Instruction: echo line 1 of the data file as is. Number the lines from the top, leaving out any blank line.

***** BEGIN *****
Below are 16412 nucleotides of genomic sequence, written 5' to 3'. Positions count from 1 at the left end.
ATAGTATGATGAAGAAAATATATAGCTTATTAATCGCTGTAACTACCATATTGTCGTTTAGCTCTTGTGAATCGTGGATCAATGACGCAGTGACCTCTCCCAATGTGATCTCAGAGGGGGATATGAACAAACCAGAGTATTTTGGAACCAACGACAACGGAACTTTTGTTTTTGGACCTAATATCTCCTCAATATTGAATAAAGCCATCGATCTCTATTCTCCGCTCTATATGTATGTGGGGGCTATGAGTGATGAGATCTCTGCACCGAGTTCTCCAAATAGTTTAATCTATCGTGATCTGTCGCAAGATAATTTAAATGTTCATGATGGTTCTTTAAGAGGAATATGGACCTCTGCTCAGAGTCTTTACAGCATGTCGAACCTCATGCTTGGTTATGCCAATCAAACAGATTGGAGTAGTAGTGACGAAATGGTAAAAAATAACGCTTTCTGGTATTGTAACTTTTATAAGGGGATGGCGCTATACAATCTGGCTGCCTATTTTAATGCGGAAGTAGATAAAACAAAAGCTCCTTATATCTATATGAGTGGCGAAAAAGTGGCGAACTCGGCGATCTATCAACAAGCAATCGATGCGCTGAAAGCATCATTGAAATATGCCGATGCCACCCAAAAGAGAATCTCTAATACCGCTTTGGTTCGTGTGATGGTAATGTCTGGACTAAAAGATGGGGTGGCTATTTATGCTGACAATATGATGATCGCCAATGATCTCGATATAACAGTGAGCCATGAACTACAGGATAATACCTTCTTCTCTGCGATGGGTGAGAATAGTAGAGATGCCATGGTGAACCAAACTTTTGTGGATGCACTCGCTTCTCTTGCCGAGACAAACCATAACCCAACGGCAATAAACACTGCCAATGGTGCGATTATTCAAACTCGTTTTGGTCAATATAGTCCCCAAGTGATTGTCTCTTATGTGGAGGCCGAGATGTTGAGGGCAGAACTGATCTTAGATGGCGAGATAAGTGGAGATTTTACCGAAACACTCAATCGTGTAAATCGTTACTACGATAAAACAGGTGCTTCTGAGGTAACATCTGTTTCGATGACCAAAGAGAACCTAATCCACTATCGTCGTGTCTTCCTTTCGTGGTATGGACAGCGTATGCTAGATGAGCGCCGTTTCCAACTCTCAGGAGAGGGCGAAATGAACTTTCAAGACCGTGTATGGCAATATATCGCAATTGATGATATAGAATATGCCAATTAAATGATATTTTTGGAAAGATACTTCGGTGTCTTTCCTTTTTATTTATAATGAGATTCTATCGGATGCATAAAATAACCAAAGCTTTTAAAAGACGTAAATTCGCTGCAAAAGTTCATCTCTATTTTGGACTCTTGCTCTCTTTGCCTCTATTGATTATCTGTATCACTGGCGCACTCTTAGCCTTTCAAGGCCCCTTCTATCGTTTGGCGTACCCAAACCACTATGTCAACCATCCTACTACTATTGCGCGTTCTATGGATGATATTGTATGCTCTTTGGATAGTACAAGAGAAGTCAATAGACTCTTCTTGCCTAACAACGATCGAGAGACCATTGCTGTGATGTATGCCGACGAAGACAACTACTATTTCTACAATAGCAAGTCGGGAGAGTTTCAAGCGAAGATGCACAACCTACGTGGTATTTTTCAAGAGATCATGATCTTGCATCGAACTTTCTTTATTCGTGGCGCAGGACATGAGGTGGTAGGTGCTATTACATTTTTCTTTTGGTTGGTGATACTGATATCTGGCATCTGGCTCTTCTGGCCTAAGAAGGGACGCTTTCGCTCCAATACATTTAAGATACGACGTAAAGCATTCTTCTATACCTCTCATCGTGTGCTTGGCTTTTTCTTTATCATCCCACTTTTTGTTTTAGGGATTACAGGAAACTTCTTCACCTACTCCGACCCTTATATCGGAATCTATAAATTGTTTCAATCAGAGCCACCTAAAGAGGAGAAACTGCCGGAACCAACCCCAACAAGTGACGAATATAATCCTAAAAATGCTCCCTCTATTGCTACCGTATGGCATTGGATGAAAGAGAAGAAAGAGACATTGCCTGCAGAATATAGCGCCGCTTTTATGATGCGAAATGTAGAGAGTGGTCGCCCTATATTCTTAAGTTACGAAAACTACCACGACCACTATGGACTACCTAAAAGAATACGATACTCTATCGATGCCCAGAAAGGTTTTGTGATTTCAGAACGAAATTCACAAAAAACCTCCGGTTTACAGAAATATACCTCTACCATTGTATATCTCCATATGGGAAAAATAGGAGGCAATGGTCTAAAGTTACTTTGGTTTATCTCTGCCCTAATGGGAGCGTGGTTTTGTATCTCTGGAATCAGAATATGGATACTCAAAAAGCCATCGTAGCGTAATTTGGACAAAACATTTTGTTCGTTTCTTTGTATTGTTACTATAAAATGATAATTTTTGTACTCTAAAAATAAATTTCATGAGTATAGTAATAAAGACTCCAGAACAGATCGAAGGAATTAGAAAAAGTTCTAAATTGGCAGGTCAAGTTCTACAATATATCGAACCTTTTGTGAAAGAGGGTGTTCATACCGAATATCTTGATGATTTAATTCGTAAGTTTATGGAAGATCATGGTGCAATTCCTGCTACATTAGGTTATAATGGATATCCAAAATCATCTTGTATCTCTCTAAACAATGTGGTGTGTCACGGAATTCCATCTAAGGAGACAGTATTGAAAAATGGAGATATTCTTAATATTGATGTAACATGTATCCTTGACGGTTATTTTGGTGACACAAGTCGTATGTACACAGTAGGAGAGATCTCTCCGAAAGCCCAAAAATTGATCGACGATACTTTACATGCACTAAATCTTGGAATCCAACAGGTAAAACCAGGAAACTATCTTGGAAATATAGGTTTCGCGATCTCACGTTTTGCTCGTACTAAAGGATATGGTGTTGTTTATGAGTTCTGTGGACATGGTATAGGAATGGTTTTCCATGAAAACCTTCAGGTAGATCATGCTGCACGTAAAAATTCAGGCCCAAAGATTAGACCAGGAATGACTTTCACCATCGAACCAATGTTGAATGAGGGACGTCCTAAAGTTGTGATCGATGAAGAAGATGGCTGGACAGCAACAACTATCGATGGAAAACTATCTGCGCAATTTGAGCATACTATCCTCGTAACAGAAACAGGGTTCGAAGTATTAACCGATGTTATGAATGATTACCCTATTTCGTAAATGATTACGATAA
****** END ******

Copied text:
Below are 16412 nucleotides of genomic sequence, written 5' to 3'. Positions count from 1 at the left end.